With SoFi, the next step in applying is to get prequalified. Prequalification with SoFi doesn’t affect your credit score and lets you see what interest rate you may qualify for. While SoFi offers easy online prequalification, it’s important to look around and determine which, if any, personal loan is the best for you.

With SoFi, you may qualify for a personal loan for between $5,000 and $100,000 with no origination fees or unexpected costs. Plus, if you take out an unsecured personal loan and then lose your job, you may be eligible for forbearance on your payments and assistance finding a new job in the meantime.

The bottom line: While applying for a personal loan with SoFi is possible, you should properly assess the associated risks first — especially if you’re getting a loan while unemployed.


Can you use a personal loan as an unemployment loan?

Yes, it is possible to use a personal loan as an unemployment loan. However, in order to qualify for a personal loan while unemployed, you’ll still need to meet a lender’s eligibility requirements. This generally includes demonstrating some type of regular income.

What are the benefits of using an unemployment loan?

While risky, personal loans for unemployment do offer a number of benefits, including flexibility in how you use the funds, potentially lower costs than other borrowing options, and the choice to consolidate existing debt. A personal loan could also come in handy if unexpected expenses arrive, such as a surprise medical bill or an unanticipated move.

Are there any fees associated with unemployment loans?

Personal loans taken out during unemployment can absolutely carry fees. Whether and which fees apply will depend on the lender. Common fees you could face include origination fees, late fees, and prepayment penalties.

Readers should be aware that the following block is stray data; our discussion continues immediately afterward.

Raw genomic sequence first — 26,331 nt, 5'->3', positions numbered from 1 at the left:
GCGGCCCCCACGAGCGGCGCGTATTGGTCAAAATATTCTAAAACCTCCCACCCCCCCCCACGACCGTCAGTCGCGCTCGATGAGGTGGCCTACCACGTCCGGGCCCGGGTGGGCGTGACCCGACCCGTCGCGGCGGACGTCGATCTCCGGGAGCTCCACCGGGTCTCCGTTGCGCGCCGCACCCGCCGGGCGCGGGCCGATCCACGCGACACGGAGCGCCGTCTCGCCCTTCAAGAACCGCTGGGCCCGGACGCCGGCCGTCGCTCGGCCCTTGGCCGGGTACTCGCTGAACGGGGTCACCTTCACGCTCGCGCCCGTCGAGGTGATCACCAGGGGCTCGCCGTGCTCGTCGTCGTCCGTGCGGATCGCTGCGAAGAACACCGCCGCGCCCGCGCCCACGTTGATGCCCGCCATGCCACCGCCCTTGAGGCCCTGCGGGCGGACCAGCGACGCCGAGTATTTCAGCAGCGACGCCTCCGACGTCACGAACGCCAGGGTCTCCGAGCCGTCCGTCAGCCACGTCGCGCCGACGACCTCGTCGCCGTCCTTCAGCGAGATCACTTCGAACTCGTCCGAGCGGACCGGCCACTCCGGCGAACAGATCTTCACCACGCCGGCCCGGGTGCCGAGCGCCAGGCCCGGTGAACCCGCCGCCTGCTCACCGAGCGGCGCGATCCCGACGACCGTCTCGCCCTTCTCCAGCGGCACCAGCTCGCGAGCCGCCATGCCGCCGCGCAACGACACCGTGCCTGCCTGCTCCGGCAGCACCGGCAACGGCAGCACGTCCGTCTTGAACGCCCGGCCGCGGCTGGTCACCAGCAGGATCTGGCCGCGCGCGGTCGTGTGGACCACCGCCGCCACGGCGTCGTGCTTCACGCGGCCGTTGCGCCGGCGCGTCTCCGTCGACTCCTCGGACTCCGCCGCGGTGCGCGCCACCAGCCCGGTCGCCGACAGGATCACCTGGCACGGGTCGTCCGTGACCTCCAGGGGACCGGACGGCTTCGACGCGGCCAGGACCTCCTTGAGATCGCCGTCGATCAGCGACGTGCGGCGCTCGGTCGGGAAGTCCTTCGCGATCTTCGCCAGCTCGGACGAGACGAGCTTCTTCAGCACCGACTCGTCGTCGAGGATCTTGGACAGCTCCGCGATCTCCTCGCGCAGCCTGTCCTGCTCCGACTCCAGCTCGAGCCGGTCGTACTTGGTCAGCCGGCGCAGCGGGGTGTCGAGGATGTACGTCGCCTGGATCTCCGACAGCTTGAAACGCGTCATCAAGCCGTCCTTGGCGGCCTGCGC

Disclaimer: Many factors affect your credit scores and the interest rates you may receive. SoFi is not a Credit Repair Organization as defined under federal or state law, including the Credit Repair Organizations Act. SoFi does not provide “credit repair” services or advice or assistance regarding “rebuilding” or “improving” your credit record, credit history, or credit rating. For details, see the FTC’s

Financial Tips & Strategies: The tips provided on this website are of a general nature and do not take into account your specific objectives, financial situation, and needs. You should always consider their appropriateness given your own circumstances.
Checking Your Rates: To check the rates and terms you may qualify for, SoFi conducts a soft credit pull that will not affect your credit score. However, if you choose a product and continue your application, we will request your full credit report from one or more consumer reporting agencies, which is considered a hard credit pull and may affect your credit.